Irish heads of government since 1919

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Ireland (and predecessor states)[edit]

The head of government, or prime minister, of Ireland is known as the Taoiseach and heads a cabinet called the Government. However, since 1919, heads of government in the Irish state have borne a number of titles. Under the short-lived Irish Republic of 1919–1922 the head of government was known first as the Príomh Aire or President of Dáil Éireann and later as the President of the Republic. Under the 1922–1937 Irish Free State the head of government was the President of the Executive Council. There also briefly existed, immediately before the creation of the Irish Free State, an interim office of Chairman of the Provisional Government. For a brief period in 1921 the offices of President of the Republic and Chairman of the Provisional Government existed simultaneously.

Offices[edit]

Head Deputy Cabinet State Constitution Date
President of Dáil Éireann[1] N/A Aireacht (Ministry) Irish Republic Dáil Constitution 21 January 1919 – 6 December 1922
Chairman of the Provisional Government N/A Provisional Government Southern Ireland Irish Free State (Agreement) Act, 1922 3 May 1921 – 6 December 1922
President of the Executive Council Vice-President Executive Council Irish Free State Constitution of the Irish Free State 6 December 1922 – 29 December 1937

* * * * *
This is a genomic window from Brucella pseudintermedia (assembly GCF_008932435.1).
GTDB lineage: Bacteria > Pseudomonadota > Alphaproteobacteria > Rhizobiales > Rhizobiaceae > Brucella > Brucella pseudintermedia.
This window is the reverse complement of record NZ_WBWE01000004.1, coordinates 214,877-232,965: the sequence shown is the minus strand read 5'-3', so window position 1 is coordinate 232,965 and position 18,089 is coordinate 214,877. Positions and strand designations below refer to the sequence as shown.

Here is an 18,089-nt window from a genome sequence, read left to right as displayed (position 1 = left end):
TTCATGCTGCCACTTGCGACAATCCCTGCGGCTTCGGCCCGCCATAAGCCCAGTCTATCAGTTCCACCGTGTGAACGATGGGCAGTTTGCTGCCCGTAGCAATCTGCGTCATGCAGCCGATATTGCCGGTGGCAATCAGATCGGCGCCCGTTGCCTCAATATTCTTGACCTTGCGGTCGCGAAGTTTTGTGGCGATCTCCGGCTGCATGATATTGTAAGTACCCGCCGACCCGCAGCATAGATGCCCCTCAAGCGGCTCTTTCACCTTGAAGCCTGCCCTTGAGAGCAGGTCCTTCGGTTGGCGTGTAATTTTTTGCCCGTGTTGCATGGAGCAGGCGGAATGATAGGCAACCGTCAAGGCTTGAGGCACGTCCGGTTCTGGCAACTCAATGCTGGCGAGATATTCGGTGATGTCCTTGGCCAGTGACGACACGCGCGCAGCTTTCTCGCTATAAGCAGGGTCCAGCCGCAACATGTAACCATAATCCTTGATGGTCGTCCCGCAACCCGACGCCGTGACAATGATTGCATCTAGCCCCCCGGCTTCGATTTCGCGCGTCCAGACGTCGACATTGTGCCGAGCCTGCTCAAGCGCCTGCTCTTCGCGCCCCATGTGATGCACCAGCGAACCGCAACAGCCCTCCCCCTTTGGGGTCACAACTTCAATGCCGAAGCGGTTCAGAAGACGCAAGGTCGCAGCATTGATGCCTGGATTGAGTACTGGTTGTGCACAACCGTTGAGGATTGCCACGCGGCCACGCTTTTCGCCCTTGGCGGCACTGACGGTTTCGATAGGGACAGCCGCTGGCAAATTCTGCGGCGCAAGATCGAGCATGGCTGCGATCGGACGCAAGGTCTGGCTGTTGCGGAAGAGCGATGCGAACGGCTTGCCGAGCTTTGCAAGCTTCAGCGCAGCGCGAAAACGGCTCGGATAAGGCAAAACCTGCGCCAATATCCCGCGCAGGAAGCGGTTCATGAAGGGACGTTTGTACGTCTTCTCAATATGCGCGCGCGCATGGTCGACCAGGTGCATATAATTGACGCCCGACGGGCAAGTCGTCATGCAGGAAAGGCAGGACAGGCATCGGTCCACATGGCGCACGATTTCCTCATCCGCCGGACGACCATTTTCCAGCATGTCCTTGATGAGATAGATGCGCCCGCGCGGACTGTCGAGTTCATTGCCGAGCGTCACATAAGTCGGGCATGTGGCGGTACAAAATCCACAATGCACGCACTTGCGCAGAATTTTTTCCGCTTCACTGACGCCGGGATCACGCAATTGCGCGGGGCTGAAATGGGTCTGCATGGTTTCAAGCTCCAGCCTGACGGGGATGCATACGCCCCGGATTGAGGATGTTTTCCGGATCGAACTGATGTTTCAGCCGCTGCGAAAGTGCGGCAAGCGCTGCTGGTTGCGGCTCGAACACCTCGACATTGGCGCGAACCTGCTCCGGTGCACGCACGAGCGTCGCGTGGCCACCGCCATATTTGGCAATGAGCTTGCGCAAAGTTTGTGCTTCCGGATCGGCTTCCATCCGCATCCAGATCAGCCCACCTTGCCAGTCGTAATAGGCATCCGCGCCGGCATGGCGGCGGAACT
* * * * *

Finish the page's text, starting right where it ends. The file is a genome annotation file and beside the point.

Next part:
Taoiseach Tánaiste Government Ireland Constitution of Ireland 29 December 1937 – present

List of office holders[edit]

# Name Picture Entered Office Left Office Party
1. Cathal Brugha Cathalbrugha.JPG 21 January 1919 1 April 1919 Sinn Féin
2. Éamon de Valera
(1st time)
Eamon de Valera c 1922-30.jpg 1 April 1919 9 January 1922 Sinn Féin
3. Arthur Griffith[2] Arthur Griffith (1871-1922).jpg 10 January 1922 12 August 1922 Sinn Féin (Pro-Treaty faction)
4. Michael Collins[2] Michael Collins 1921.jpg 16 January 1922 22 August 1922 Sinn Féin (Pro-Treaty faction)
5. W. T. Cosgrave WTCosgrave2.jpg 22 August 1922 9 March 1932 Cumann na nGaedheal[3]
Éamon de Valera
(2nd time)
Eamon de Valera c 1922-30.jpg 9 March 1932 18 February 1948 Fianna Fáil
6. John A. Costello
(1st time)
No image.png 18 February 1948 13 June 1951 Fine Gael
Éamon de Valera
(3rd time)
Eamon de Valera c 1922-30.jpg 13 June 1951 2 June 1954 Fianna Fáil
John A. Costello
(2nd time)
No image.png 2 June 1954 20 March 1957 Fine Gael
Éamon de Valera
(4th time)
Eamon de Valera c 1922-30.jpg 20 March 1957 23 June 1959 Fianna Fáil
7. Seán Lemass No image.png 23 June 1959 10 November 1966 Fianna Fáil
8. Jack Lynch
(1st time)
No image.png 10 November 1966 14 March 1973 Fianna Fáil
9. Liam Cosgrave No image.png 14 March 1973 5 July 1977 Fine Gael
Jack Lynch
(2nd time)
No image.png 5 July 1977 11 December 1979 Fianna Fáil
10. Charles Haughey
(1st time)
No image.png 11 December 1979 30 June 1981 Fianna Fáil
11. Garret FitzGerald
(1st time)
Garretfitzgerald.jpg 30 June 1981 9 March 1982 Fine Gael
Charles Haughey
(2nd time)
No image.png 9 March 1982 14 December 1982 Fianna Fáil
Garret FitzGerald
(2nd time)
Garretfitzgerald.jpg 14 December 1982 10 March 1987 Fine Gael
Charles Haughey
(3rd time)
No image.png 10 March 1987 11 February 1992 Fianna Fáil